• Burlington COVID-19 Task Force Meeting #12 – July 16, 2020 [PDF]
• Burlington COVID-19 Task Force Meeting #11 – June 25, 2020 [PDF]
• Burlington COVID-19 Task Force Meeting #10 – June 18, 2020 [PDF]
• Burlington COVID-19 Task Force Meeting #9 – June 4, 2020 [PDF]
• Burlington COVID-19 Task Force Meeting #8 – May 28, 2020 [PDF]
• Burlington COVID-19 Task Force Meeting #7 – May 21, 2020 [PDF]
• Burlington COVID-19 Task Force Meeting #6 – May 15, 2020 [PDF]
• Burlington COVID-19 Task Force Meeting #5 – May 7, 2020 [PDF]
• Burlington COVID-19 Task Force Meeting #4 – April 30, 2020 [PDF]
• Burlington COVID-19 Task Force Meeting #3 – April 23, 2020 [PDF]
• Burlington COVID-19 Task Force Meeting #2 – April 16, 2020 [PDF]
• Burlington COVID-19 Task Force Meeting #1 – April 7, 2020 [PDF]

This is the media release the city distributed. This is bureaucracy run amok

Return to the Front page

When do I get vaccinated?

opiniongreen 100x100By Jan Mowbray

March 16th, 2021

MILTON, ON

 

I have a real problem regarding the dearth of information available with regard to vaccinations.

Living in Halton, specifically Milton, my friends and I are exhorted to visit the Halton Region website for vaccination information, which I have done several times now.  It’s been time wasted so far.  The only information there pertains to the 80+ crowd and while I would never wish to deny the group early dibs at the vaccine – God and everyone else knows how hard this pandemic has been on seniors – where am I in the picture?

covid needle 2But what about the 70 plus group, which is where I am?  Why is there no reference at all on the Region’s website for the rest of us – the +70s, the 60’s etc.?  Even a vague mention that you have our backs would be encouraging, that you know we’re here and waiting, with increasing impatience.

In Toronto, they’ve gone from vaccination information for the 80+ group, front line workers, and many others.  No mention of the 70+ cohort but I’ve seen quite a bit of information for the 60+ to get their shots.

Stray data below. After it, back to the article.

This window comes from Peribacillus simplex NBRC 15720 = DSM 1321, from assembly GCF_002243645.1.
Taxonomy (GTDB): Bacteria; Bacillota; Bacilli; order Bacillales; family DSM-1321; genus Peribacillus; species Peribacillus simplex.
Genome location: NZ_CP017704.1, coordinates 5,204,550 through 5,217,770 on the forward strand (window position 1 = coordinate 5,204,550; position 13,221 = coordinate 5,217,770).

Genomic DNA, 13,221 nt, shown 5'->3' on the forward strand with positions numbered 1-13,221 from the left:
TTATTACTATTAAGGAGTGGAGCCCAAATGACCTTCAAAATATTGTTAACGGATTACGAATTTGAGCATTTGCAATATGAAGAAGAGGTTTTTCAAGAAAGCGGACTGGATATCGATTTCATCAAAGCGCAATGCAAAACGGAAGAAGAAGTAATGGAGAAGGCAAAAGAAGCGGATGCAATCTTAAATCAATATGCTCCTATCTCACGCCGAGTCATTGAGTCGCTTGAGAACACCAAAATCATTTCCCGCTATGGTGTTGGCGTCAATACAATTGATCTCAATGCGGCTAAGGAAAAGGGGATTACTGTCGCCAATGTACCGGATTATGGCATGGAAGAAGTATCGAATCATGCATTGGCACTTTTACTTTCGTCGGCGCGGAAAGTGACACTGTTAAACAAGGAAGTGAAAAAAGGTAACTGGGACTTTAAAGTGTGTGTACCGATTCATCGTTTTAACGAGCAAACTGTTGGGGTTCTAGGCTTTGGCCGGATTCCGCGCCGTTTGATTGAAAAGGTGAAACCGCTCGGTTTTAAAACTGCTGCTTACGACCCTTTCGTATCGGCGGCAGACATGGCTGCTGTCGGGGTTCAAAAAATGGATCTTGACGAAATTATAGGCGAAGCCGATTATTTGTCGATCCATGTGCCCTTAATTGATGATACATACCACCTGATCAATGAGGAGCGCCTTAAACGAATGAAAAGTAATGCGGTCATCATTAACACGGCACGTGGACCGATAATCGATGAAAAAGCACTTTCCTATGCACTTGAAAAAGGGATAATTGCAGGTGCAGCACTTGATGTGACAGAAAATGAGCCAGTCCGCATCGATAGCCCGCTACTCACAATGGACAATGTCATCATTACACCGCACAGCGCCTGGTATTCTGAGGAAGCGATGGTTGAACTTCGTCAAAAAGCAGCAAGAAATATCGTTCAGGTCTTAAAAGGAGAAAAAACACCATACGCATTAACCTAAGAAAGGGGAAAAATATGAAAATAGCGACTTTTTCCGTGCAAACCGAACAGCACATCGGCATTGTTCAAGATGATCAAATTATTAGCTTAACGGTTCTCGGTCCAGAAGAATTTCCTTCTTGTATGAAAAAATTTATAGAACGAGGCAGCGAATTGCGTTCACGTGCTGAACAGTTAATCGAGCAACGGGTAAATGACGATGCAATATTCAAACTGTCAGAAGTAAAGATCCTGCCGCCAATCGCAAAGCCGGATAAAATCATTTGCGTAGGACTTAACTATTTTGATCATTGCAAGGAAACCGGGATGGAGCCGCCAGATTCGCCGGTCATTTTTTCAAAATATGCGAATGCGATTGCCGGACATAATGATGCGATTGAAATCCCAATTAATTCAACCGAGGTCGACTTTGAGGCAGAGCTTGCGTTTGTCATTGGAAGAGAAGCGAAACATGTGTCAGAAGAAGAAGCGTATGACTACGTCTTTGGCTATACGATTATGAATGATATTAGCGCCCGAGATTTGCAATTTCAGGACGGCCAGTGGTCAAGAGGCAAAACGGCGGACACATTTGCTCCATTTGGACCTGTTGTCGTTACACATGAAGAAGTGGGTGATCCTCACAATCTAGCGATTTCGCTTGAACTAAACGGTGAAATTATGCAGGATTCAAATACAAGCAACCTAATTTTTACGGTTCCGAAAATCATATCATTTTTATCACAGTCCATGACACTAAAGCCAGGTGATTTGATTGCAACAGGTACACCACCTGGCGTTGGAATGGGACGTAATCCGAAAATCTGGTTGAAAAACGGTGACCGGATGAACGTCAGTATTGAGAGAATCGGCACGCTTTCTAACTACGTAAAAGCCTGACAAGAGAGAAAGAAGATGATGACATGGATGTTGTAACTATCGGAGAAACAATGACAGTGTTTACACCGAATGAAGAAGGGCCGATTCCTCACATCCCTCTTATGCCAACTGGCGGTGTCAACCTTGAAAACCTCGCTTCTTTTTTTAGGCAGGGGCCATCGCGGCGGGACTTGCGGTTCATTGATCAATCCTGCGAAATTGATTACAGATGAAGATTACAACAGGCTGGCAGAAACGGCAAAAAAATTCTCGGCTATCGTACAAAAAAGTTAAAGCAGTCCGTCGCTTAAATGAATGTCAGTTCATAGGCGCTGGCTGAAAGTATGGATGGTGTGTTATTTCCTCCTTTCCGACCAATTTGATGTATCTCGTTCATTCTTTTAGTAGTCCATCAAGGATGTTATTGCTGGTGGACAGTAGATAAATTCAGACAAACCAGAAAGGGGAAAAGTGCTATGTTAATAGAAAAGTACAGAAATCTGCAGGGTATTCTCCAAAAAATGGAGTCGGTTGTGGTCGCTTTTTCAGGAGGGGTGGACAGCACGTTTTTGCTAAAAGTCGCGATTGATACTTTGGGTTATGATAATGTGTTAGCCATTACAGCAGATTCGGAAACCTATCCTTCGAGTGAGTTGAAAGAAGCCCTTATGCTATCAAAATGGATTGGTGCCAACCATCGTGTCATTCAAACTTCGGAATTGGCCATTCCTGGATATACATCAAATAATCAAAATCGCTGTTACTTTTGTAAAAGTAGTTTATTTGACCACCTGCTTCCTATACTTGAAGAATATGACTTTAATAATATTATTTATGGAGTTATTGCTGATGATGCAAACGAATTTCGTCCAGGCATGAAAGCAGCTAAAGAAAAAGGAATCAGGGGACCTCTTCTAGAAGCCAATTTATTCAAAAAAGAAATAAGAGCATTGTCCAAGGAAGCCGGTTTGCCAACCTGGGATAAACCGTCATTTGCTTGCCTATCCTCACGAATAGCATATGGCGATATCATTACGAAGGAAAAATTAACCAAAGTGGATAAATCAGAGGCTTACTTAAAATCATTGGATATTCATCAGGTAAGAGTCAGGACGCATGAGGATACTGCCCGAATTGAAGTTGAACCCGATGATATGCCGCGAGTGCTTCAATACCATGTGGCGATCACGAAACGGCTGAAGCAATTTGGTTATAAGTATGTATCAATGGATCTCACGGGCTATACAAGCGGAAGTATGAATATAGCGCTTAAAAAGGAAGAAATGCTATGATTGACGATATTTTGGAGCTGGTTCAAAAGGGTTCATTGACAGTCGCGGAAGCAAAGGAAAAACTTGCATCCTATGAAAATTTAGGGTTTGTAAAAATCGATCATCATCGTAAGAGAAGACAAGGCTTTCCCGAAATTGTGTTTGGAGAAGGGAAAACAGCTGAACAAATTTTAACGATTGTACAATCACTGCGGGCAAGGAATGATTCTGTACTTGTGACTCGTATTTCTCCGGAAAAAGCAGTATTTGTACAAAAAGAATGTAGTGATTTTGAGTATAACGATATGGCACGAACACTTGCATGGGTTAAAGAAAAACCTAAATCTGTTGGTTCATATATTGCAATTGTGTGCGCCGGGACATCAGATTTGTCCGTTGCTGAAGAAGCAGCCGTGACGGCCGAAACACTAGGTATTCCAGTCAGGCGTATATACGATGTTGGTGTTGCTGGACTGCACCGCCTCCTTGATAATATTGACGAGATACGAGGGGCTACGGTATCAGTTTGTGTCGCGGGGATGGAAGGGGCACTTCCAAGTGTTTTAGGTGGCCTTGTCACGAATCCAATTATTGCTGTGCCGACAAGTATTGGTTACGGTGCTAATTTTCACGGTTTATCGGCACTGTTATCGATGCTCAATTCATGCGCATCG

All very good for those living in Toronto but meanwhile, back here in Halton, how about information for vaccinations for those below 80?

I got a Tweet today from one of our regional councilors telling me to visit the Halton website for vaccination information.  Thanks, Mike, been there, done that. I’m no more aware than I was before your Tweet.  Not happy. I just want some, ANY, information.

werv

Jan Mowbray was a member of the Town of Milton council for two terms

 

Return to the Front page

Who can get vaccinated now - how do they register.

News 100 blueBy Pepper Parr

March 16th, 2021

BURLINGTON, ON

 

Who can get vaccinated now – how do they register?

It is a little on the confusing side when you try to register for a vaccination.

The province opened up its web site yesterday – it didn’t work all that well – but they appear to have solved the problems.

So – if you live in Burlington, or anywhere in the Region, and you are using the provincial web site to make a vaccination appointment that web site will push you over to the Regional site which has worked very well from the day they opened it up.

Biggest concern is – who can register.

Those over 80.

Those working in the medical field – and they all go to the Oakville Trafalgar Hospital.

Those in long term care housing have been taken care of.  The Region went to extraordinary effort to ensure those people were vaccinated.  They had mobile units that went to each location.

The rest of us have to wait until the medical people know that they have vaccines in stock and that they can meet the demand.  Then, and only then will things open up for vaccination registrations.

Roll out plan Mar 16

 

 

There is a lot of data on the Regional web site. The link to that web site is HERE

We are going to have to learn to be patient and we must continue to follow the rules.

Six feet apart – wear the mask.  If you have to get out of the house and have dinner with people – make sure you are dining with people that you live with.  Yes that does limit things – the objective is to prevent the spread of a virus that is proving to be quite a bit smarter than anyone expected.

 

 

Return to the Front page

What the data tells us: It isn't a pretty picture

News 100 blueBy Staff

March 16th, 2021

BURLINGTON, ON

 

With people now being able to register on line for a vaccination appointment and actual vaccinations taking place it is useful to look at the data the Regional Public Health unit has put together.

The data from a Regional perspective:

PHU data Mar 15 Region

The variant versions of the virus are the huge concern. They are proving to be more deadly than the first version of the virus and they spread much faster.

 

 

 

The data from a Burlington perspective:

PHU data March 15 Burl

The number of variant cases is low – but these variants travel very very quickly. Reports are that we are now into a third wave..

The data that related directly to Burlington. There are variant versions of the virus in the community.

There is a desperate race to get people vaccinated before the variant versions of the virus spread.

Related news stories:

Medical Officer of  Health concerned about variant version of the virus